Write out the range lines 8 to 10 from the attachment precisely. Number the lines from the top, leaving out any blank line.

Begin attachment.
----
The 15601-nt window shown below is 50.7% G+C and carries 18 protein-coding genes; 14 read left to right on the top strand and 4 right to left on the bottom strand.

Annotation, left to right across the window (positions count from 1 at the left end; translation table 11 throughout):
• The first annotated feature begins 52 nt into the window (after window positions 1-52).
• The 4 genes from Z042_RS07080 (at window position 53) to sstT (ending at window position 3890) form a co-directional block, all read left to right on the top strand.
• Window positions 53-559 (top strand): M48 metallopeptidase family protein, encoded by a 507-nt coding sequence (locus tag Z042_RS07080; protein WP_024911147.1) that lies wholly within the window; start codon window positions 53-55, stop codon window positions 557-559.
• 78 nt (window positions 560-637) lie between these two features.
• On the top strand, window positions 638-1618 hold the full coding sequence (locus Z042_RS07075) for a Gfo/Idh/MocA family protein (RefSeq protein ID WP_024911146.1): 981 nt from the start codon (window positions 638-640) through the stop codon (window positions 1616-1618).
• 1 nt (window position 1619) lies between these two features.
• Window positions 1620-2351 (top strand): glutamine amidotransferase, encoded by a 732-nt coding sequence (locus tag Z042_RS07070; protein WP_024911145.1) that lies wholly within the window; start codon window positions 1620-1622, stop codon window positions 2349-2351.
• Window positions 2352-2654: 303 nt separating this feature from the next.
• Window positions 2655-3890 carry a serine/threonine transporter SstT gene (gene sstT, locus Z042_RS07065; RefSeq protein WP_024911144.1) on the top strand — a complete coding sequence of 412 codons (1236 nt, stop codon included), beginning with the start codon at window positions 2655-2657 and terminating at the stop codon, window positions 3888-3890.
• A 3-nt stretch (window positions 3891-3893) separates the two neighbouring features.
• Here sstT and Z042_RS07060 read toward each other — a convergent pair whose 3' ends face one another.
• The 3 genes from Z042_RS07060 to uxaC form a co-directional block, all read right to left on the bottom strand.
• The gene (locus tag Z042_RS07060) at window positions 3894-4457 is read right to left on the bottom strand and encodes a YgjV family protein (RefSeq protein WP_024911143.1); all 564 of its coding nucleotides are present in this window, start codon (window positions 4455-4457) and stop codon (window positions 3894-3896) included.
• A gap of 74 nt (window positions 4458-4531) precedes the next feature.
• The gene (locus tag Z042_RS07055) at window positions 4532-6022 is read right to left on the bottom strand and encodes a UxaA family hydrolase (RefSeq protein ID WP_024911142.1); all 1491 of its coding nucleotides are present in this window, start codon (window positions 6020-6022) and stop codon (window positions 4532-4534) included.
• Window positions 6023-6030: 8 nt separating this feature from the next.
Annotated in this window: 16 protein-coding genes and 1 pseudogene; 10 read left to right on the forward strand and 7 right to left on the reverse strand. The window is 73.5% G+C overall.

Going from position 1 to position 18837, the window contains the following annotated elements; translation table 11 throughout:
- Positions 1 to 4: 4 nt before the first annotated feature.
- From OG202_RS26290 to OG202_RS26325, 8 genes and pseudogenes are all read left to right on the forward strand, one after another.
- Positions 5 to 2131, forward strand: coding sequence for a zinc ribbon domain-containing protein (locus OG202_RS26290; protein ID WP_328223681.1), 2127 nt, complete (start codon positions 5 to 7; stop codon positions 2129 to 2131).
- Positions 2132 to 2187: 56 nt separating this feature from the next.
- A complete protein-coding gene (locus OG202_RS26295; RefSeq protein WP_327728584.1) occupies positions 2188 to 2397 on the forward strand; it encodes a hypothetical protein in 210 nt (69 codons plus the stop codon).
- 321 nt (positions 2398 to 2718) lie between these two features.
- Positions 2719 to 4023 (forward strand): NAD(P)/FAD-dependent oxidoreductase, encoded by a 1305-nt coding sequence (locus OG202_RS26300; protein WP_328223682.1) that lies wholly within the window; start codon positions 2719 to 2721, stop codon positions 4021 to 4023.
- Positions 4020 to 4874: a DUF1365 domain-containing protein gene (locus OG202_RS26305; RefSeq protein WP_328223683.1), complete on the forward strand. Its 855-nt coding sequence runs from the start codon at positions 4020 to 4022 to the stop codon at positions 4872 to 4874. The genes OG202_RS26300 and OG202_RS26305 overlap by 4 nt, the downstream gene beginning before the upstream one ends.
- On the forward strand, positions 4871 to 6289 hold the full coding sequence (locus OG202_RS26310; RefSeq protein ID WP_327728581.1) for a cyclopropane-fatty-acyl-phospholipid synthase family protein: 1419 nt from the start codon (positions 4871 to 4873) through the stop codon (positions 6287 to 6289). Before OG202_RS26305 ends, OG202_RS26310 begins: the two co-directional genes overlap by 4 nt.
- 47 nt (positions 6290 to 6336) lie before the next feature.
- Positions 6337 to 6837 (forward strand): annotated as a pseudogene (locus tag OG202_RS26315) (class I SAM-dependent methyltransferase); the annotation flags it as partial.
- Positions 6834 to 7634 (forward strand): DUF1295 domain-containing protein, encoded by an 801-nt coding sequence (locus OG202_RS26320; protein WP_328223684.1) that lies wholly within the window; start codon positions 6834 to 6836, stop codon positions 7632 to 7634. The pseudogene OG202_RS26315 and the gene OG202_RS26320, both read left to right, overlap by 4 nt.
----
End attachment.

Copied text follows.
• 1 nt (window position 1619) lies between these two features.
• Window positions 1620-2351 (top strand): glutamine amidotransferase, encoded by a 732-nt coding sequence (locus tag Z042_RS07070; protein WP_024911145.1) that lies wholly within the window; start codon window positions 1620-1622, stop codon window positions 2349-2351.
• Window positions 2352-2654: 303 nt separating this feature from the next.